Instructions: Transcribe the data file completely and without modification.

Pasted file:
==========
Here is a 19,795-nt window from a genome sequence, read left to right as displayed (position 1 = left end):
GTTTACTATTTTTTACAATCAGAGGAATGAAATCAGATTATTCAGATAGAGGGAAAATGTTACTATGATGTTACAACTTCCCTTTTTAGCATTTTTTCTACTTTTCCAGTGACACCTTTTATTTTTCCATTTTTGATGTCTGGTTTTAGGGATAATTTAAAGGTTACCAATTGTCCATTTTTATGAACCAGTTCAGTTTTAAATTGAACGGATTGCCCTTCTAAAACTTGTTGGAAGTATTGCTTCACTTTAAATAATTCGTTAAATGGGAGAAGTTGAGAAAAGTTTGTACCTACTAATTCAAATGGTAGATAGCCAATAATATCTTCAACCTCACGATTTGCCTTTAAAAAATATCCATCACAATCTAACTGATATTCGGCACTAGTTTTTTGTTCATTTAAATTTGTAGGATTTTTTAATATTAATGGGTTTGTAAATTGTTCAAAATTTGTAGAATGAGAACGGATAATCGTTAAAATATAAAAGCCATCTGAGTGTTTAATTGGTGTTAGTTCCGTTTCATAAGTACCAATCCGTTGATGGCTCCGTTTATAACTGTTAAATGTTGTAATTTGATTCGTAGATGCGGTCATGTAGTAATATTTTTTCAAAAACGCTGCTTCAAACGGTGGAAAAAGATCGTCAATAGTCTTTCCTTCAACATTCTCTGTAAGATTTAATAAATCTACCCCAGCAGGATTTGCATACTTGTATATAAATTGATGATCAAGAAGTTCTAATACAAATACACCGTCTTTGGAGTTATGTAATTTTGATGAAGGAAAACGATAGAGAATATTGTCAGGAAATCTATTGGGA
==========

Here is a 19,795-nt window from a genome sequence, read left to right as displayed (position 1 = left end):
GTTTACTATTTTTTACAATCAGAGGAATGAAATCAGATTATTCAGATAGAGGGAAAATGTTACTATGATGTTACAACTTCCCTTTTTAGCATTTTTTCTACTTTTCCAGTGACACCTTTTATTTTTCCATTTTTGATGTCTGGTTTTAGGGATAATTTAAAGGTTACCAATTGTCCATTTTTATGAACCAGTTCAGTTTTAAATTGAACGGATTGCCCTTCTAAAACTTGTTGGAAGTATTGCTTCACTTTAAATAATTCGTTAAATGGGAGAAGTTGAGAAAAGTTTGTACCTACTAATTCAAATGGTAGATAGCCAATAATATCTTCAACCTCACGATTTGCCTTTAAAAAATATCCATCACAATCTAACTGATATTCGGCACTAGTTTTTTGTTCATTTAAATTTGTAGGATTTTTTAATATTAATGGGTTTGTAAATTGTTCAAAATTTGTAGAATGAGAACGGATAATCGTTAAAATATAAAAGCCATCTGAGTGTTTAATTGGTGTTAGTTCCGTTTCATAAGTACCAATCCGTTGATGGCTCCGTTTATAACTGTTAAATGTTGTAATTTGATTCGTAGATGCGGTCATGTAGTAATATTTTTTCAAAAACGCTGCTTCAAACGGTGGAAAAAGATCGTCAATAGTCTTTCCTTCAACATTCTCTGTAAGATTTAATAAATCTACCCCAGCAGGATTTGCATACTTGTATATAAATTGATGATCAAGAAGTTCTAATACAAATACACCGTCTTTGGAGTTATGTAATTTTGATGAAGGAAAACGATAGAGAATATTGTCAGGAAATCTATTGGGA